Big Spring Creek Fly Fishing Guiding and Instruction

Neville PA

Fly Fishing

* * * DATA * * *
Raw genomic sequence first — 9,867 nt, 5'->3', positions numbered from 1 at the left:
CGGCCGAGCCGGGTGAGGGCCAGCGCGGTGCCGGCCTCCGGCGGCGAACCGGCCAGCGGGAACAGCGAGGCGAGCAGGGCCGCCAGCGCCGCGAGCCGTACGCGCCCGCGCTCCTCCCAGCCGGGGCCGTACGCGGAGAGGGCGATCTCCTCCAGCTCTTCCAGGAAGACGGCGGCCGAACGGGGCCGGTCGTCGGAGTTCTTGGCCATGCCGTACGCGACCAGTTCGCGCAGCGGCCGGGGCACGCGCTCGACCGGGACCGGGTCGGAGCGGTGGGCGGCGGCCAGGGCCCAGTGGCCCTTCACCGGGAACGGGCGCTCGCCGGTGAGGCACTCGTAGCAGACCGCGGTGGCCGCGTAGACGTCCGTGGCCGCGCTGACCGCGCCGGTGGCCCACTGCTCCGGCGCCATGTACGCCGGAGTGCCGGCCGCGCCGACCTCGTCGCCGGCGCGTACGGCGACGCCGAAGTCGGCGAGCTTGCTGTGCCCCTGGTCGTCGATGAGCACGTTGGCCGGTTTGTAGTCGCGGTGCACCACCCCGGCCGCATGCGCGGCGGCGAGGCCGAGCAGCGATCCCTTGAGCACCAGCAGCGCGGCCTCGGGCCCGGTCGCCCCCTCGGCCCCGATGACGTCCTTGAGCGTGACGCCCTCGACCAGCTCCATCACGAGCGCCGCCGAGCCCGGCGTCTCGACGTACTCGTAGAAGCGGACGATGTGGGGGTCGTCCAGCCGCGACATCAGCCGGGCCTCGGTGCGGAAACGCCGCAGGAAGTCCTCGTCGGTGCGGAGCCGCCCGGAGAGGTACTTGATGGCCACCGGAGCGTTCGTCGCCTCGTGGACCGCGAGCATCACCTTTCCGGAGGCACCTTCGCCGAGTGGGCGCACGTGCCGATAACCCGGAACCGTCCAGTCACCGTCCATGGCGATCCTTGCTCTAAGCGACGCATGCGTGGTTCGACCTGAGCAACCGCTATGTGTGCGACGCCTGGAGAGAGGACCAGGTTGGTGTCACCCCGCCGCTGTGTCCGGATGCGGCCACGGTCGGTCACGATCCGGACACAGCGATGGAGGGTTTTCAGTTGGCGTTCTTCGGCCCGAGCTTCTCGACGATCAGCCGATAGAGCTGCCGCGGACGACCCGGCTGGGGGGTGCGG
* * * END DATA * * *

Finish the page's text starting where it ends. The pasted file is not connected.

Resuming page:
The story of Big Spring Creek is one of legend. In the 1920's through 50's the stream was so famous that the English sporting media regularly sent reporters over to do stories on thisBig Spring Creek Headwaters Newville PA American spring creek which was comparable to the best English Chalkstreams. Its native strain of brook trout were like no other that anyone could find. These fish were selective sophisticated surface risers. But all that changed in the early 70's when the Pennsylvania Fish and Boat Commission decided to put a massive hatchery at the source of Big Spring. In 1972 the hatchery started and in 1973 was their first production. The brook trout fishery in the upper part of Big Spring crashed shortly thereafter, and for the next 25 years the stream was maintained by stocking large fish and hatchery escapes in the area known as the ditch. Ninety-eight percent of the rest of the stream had almost no trout. Yet, the Pennsylvania Fish and Boat Commission told the public it was a habitat problem! In 1997 Dr. Jack Black and I started a pro bono study on the stream with help from Ralph Shires and Bill Ferris local fly anglers, and legal assistance from Kurt Weist of Citizens for Pennsylvania's Future. The results of that study, the public outcry, and admittance by the Department of Environmental Protection in Pennsylvania that our study was correct forced the closure of the hatchery. The Big Spring Watershed Association was formed during this time period and continues to monitor the stream.(Photo above shows source of Big Spring;©2007 E.P. Macri).